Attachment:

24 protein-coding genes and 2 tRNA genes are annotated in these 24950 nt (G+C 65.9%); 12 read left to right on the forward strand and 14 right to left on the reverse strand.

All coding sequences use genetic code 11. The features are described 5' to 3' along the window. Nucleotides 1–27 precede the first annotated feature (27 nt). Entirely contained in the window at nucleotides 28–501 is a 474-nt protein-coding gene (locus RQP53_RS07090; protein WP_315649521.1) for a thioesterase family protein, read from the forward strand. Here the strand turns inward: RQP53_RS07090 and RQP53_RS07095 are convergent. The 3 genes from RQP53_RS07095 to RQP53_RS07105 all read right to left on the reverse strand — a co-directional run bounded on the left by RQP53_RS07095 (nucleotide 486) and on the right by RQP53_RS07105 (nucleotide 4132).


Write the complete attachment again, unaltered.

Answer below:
24 protein-coding genes and 2 tRNA genes are annotated in these 24950 nt (G+C 65.9%); 12 read left to right on the forward strand and 14 right to left on the reverse strand.

All coding sequences use genetic code 11. The features are described 5' to 3' along the window. Nucleotides 1–27 precede the first annotated feature (27 nt). Entirely contained in the window at nucleotides 28–501 is a 474-nt protein-coding gene (locus RQP53_RS07090; protein WP_315649521.1) for a thioesterase family protein, read from the forward strand. Here the strand turns inward: RQP53_RS07090 and RQP53_RS07095 are convergent. The 3 genes from RQP53_RS07095 to RQP53_RS07105 all read right to left on the reverse strand — a co-directional run bounded on the left by RQP53_RS07095 (nucleotide 486) and on the right by RQP53_RS07105 (nucleotide 4132).